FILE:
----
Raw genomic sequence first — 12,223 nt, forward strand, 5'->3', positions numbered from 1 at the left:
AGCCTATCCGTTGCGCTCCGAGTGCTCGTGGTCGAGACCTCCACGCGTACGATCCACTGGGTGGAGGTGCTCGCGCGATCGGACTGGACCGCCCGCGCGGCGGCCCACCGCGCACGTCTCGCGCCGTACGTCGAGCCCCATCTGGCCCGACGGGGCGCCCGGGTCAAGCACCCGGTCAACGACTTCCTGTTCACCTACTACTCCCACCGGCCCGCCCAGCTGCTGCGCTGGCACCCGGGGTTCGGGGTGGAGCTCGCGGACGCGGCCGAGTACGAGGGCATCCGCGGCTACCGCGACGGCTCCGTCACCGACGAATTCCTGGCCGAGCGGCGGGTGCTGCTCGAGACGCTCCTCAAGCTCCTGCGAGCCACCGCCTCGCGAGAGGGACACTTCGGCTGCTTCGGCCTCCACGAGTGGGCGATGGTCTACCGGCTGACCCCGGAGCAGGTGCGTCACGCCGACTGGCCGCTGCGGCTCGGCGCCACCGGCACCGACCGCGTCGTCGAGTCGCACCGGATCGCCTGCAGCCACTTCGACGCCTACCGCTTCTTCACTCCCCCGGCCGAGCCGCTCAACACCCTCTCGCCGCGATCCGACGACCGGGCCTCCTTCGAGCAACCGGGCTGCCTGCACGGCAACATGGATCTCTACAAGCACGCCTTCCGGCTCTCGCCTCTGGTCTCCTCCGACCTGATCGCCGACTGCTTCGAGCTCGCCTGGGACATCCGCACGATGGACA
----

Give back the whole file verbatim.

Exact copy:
Raw genomic sequence first — 12,223 nt, forward strand, 5'->3', positions numbered from 1 at the left:
AGCCTATCCGTTGCGCTCCGAGTGCTCGTGGTCGAGACCTCCACGCGTACGATCCACTGGGTGGAGGTGCTCGCGCGATCGGACTGGACCGCCCGCGCGGCGGCCCACCGCGCACGTCTCGCGCCGTACGTCGAGCCCCATCTGGCCCGACGGGGCGCCCGGGTCAAGCACCCGGTCAACGACTTCCTGTTCACCTACTACTCCCACCGGCCCGCCCAGCTGCTGCGCTGGCACCCGGGGTTCGGGGTGGAGCTCGCGGACGCGGCCGAGTACGAGGGCATCCGCGGCTACCGCGACGGCTCCGTCACCGACGAATTCCTGGCCGAGCGGCGGGTGCTGCTCGAGACGCTCCTCAAGCTCCTGCGAGCCACCGCCTCGCGAGAGGGACACTTCGGCTGCTTCGGCCTCCACGAGTGGGCGATGGTCTACCGGCTGACCCCGGAGCAGGTGCGTCACGCCGACTGGCCGCTGCGGCTCGGCGCCACCGGCACCGACCGCGTCGTCGAGTCGCACCGGATCGCCTGCAGCCACTTCGACGCCTACCGCTTCTTCACTCCCCCGGCCGAGCCGCTCAACACCCTCTCGCCGCGATCCGACGACCGGGCCTCCTTCGAGCAACCGGGCTGCCTGCACGGCAACATGGATCTCTACAAGCACGCCTTCCGGCTCTCGCCTCTGGTCTCCTCCGACCTGATCGCCGACTGCTTCGAGCTCGCCTGGGACATCCGCACGATGGACA